Second Circuit Holds News Video Clip Search Engine Is Not Fair Use

By Justin K. Powley and David G. Barker The Second Circuit held yesterday in Fox News Network, LLC v. TVEyes, Inc., that a media service offering a search engine of video clips from news networks violates copyright law. On appeal, the Second Circuit held that such use is not protected by the fair use doctrine. TVEyes records content, including closed-captioning text, of television and radio channels in real time, and indexes and stores the content in a text-searchable database. Clients search the database using words or phrases to retrieve a list of relevant video clips. Each video clip can be   Read More »

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The Supreme Court to Consider Patent Infringement Damages Accrued Abroad

By Robert A. Clarke and David G. Barker The Supreme Court has granted certiorari to consider whether damages for infringement of a U.S. patent include lost profits resulting from activities outside the U.S. In WesternGeco L.L.C., v. Ion Geophysical Corporation, the Federal Circuit affirmed a jury verdict that Ion infringed WesternGeco’s patent for a device used to search for oil and gas beneath the ocean floor, but the Federal Circuit reversed an award of damages for lost profits.  The district court awarded lost profits from the use of the infringing devices abroad because WesternGeco would have been awarded the contracts   Read More »

Posted in Patent Litigation | Tagged ,

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Federal Circuit Holds “Scandalous and Immoral” Ban Unconstitutional

By Tyler J. Fortner and David G. Barker Last Friday, in In re Brunetti, the Federal Circuit held that the ban on “scandalous and immoral” trademarks under 15 U.S.C. § 1052(a) is unconstitutional. The decision follows the June 19, 2017, Supreme Court decision, Matal v. Tam (discussed here), which held that the clause prohibiting marks that “disparage” in the same statute is unconstitutional. In Tam, the Court held that the PTO’s refusal to register the Asian-American band name, “THE SLANTS,” violated the First Amendment. Relying on Tam, the Federal Circuit reversed the PTO’s refusal to register “Fuct” as a trademark.   Read More »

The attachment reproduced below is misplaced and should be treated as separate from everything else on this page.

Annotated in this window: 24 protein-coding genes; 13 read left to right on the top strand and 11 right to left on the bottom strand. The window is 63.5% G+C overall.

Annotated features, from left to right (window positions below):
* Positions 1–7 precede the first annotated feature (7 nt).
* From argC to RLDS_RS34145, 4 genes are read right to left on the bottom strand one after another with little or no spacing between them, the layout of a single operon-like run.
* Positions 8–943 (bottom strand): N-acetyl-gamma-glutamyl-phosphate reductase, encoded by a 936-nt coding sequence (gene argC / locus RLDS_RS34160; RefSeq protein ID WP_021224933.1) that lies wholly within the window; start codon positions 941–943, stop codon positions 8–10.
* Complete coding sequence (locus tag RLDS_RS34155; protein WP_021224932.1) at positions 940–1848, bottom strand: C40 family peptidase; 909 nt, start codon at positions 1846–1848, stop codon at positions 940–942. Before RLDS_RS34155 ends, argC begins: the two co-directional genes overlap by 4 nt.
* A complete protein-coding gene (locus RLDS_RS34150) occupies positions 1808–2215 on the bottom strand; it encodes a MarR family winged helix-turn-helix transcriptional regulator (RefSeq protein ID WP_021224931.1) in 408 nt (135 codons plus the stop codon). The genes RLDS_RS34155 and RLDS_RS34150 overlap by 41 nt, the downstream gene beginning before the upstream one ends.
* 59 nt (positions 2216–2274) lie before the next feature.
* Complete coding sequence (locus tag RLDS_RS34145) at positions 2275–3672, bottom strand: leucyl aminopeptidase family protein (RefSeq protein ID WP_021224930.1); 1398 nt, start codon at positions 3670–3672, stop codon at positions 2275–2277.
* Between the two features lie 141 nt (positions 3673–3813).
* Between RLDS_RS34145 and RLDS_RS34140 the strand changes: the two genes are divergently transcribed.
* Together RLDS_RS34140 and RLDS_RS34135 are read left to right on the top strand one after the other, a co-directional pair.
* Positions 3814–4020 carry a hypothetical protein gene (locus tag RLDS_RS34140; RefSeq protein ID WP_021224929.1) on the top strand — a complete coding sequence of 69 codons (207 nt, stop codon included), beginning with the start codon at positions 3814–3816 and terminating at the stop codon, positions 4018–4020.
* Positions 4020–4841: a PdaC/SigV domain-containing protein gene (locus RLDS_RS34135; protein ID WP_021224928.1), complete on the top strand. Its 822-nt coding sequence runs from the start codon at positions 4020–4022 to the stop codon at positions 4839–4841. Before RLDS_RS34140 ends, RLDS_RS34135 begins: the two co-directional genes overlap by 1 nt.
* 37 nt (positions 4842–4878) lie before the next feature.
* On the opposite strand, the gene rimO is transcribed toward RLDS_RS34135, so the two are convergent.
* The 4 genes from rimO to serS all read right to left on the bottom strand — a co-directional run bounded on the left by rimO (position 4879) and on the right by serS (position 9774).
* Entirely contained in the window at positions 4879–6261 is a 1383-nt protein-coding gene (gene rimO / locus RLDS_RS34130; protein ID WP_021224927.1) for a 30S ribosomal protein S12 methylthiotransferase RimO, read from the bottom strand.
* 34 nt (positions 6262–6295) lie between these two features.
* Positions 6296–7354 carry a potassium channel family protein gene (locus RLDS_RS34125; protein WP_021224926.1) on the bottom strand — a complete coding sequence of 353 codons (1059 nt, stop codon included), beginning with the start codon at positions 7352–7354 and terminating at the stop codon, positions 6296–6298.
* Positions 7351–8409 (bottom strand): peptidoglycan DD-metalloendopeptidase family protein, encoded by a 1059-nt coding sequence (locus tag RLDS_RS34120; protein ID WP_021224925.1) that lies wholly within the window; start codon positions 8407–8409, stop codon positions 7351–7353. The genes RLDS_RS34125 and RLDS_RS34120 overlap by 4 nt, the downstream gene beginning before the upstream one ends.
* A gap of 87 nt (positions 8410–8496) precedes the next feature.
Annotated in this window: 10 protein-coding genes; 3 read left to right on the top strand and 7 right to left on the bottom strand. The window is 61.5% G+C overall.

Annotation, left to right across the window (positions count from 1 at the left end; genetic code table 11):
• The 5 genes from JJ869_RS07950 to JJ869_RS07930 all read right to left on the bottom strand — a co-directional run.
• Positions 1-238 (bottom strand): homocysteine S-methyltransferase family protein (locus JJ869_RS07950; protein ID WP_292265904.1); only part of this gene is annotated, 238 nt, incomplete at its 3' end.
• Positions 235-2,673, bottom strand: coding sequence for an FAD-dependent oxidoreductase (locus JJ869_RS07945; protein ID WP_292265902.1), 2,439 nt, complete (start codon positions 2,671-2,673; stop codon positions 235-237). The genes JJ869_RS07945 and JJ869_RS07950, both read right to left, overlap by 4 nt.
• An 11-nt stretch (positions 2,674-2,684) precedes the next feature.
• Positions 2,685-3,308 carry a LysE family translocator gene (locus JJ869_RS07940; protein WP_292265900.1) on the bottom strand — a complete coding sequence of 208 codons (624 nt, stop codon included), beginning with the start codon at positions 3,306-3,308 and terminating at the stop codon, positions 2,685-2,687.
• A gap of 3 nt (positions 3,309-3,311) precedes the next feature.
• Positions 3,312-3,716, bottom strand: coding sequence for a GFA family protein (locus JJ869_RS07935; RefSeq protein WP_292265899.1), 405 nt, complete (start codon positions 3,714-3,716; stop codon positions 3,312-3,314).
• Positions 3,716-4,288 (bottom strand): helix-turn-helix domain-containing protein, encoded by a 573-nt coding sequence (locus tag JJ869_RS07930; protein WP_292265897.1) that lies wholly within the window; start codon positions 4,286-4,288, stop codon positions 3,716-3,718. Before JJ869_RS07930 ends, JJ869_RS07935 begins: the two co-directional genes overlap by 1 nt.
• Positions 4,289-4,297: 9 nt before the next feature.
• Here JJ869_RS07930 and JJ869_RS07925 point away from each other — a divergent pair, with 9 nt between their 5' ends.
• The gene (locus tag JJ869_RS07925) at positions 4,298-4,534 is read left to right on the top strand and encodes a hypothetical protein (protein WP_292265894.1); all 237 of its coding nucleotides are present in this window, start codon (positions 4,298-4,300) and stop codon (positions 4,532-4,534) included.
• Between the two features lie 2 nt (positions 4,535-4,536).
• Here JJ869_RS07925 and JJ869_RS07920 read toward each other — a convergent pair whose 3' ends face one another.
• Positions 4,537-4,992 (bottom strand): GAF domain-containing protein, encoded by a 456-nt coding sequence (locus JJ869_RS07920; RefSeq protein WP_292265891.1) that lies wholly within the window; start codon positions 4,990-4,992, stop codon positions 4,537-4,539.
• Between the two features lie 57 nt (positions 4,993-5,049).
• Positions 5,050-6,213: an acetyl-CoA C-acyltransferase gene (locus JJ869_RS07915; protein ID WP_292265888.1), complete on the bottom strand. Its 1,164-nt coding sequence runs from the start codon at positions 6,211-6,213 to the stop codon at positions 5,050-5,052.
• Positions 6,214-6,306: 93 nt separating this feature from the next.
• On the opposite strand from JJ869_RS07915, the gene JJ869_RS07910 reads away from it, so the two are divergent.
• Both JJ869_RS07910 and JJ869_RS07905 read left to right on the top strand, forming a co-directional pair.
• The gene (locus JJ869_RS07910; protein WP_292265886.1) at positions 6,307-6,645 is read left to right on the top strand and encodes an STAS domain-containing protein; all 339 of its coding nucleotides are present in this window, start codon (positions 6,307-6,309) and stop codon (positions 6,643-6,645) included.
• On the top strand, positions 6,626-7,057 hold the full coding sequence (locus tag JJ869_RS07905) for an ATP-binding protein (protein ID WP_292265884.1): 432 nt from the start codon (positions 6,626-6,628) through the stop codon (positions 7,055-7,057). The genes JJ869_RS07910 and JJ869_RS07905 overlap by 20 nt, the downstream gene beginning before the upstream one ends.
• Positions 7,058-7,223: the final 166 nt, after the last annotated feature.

Posted in Trademark Litigation | Tagged ,

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Federal Circuit Clarifies Venue Waiver After TC Heartland

By Peter R. Montecuollo and David G. Barker The Federal Circuit issued guidance yesterday for district courts deciding venue challenges after the Supreme Court’s May 2017 decision in TC Heartland LLC v. Kraft Foods Group Brands LLC.  In In re Micron Technology, Inc., the Federal Circuit granted Micron Technology, Inc.’s petition for a writ of mandamus, holding that TC Heartland “changed the controlling law” by making available a venue defense that was not “available” to patent infringement defendants prior to the Supreme Court’s decision. In the wake of TC Heartland, Micron Technology moved to dismiss or transfer President and Fellows   Read More »

Posted in IP and Technology Litigation, Patent Litigation, Uncategorized | Tagged , ,

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Ninth Circuit: Non-Exclusive Licensing Agent Has No Standing to Sue for Copyright Infringement

By Trisha Farmer Lau and David G. Barker In DRK Photo v. McGraw-Hill Global Education Holdings, LLC, the Ninth Circuit held that an Arizona stock photo agency could not sue McGraw-Hill under the Copyright Act for using images in textbooks without permission. The court recognized there was no bright line answer to this now oft-litigated issue, when it affirmed summary judgment in favor of the defendants, “because DRK is a nonexclusive licensing agent for the photographs at issue and has failed to demonstrate any adequate ownership interest in the copyrights to confer standing.” DRK Photo (“DRK”) licenses stock photos created   Read More »

Posted in Copyright Litigation | Tagged ,

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